- 活動日期 2022-05-20 12:00 - 2022-06-12 17:00
Kazuto Imura, Goro Murayama
We never see ourselves directly. It is only others who see us, and what they see remains inaccessible to us. Like the surface of water in ancient times, the mirror is a device that allows us to see ourselves. We usually do not remember the first time we gazed into a mirror and recognized the face in it as our own, but before long we learned that this is the face that belongs to us (that this is what we look like) and saved that knowledge to our memory. If enough time passes to let a gap emerge between the face in the mirror and the face we have committed to memory, it is like we are brought back to that first time we recognized ourselves in the mirror. I think of mirrors as feedback systems for such self-recognition. Within an infinity mirror, the images continue onward into a bottomless depth, repeating ad infinitum, a little more distant from the present moment with each iteration.
Mirrors reflect objects placed in front of them as images. They are depthless surfaces reflecting light; to paint a mirror is to paint the image reflected in the mirror. What is a mirror without an object to reflect? After all, a mirror is named for its function, not for its materials. Kazuto Imura’s “mirror in the rough,” constructed using glass and metal, is made from the same materials as a mirror, but light scatters within it, and objects are not reflected. While mirrors appear like depthless spaces reflecting flat images, Imura’s artwork seems like an object that encapsulates light and space.
At a time when we have grown used to (or tired of) seeing our own faces in video chats, a mirror that does not show us ourselves prompts us to appreciate once more what mirrors actually are. In his “wall-ordered” series, created using half-mirrors and self-made mirrors, an order emerges from the repetition of images in the space between the mirrors. These box-like, deep artworks have no object to reflect; they are mirrors reflecting mirrors. Somewhere between the mirror plates, geometric rules let a microscopic virtual space emerge. And like with “mirror in the rough,” the gaze of the viewer sinks down into the deep darkness of the proliferating space.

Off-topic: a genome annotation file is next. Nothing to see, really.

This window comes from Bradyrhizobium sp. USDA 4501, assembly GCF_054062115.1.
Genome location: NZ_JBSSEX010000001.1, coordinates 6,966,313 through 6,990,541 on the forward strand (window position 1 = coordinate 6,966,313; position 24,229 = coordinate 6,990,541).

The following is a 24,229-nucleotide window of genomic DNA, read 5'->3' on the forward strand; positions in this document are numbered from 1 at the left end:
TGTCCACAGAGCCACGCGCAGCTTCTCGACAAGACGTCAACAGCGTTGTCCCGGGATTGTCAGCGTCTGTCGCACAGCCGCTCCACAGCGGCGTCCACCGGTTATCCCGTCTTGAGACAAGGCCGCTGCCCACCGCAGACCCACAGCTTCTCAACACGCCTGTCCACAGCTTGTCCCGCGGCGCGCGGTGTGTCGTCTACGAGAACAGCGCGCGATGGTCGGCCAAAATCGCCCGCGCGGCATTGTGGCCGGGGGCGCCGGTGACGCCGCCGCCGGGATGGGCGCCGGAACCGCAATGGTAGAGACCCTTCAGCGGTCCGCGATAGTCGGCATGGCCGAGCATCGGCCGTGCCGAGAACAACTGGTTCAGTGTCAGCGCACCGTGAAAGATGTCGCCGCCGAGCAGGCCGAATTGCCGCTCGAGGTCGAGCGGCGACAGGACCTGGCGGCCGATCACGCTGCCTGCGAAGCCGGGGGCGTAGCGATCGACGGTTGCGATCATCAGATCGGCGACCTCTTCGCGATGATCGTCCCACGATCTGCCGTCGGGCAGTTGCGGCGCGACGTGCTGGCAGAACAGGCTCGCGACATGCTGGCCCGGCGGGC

Goro Murayama’s practice employs systems to introduce complicated and life-like behaviors into the process with which he creates his works. Instead of placing every aspect under the complete control of the artist, Murayama tries to use random and iterative mechanisms to facilitate organic rhizomatic change during the production of a work. However, his approach does not aim to de-center or remove the artist by entrusting the production of the work to systems. Rather, it is a systems-based approach in which the artist’s direct input becomes one variable among many to influence the final state of the artwork.
Murayama takes inspiration from the cellular automaton, a mathematical model to repeatedly calculate how the state of a cell in a grid changes depending on its neighboring cells, with complex patterns emerging from the sum of these changes. In a sense, Murayama acts as a human-powered computer as he reflects these arithmetic processes in his work. His mural paintings are representations of a class 4 cellular automaton (as defined by Stephen Wolfram), in which periodic and chaotic patterns exhibit the kind of complex behaviors found at the root of natural phenomena such as life, and that are considered the foundation of complex systems science.
From drawings and paintings to textile pieces, Murayama creates his computer simulation-themed works by hand. Even though he makes use of external systems to produce his artworks, they remain subject to the influence of various chance events and conditions introduced by the artist’s manual involvement and by the materials and technologies used. The circumstance that Murayama’s process also involves creating the very canvases that shape and define his works is perhaps further evidence of his iterative methodology. On the other hand, it may hint at the fact that Murayama’s practice also express a body rebelling against the systems that engage with it.
— Minoru Hatanaka (chief curator of the NTT InterCommunication Center (ICC))
- 活動日期 2022-05-20 12:00 - 2022-06-12 17:00
- 活動内容 Art Front Gallery is pleased to announce upcoming exhibit “Takanao Kaneko: Fragment”. Kaneko attracts more attention than before in present social situation of information diffusion. His character which looks comical but questioning the embodiment of information is charming “monster” in the present society with noise.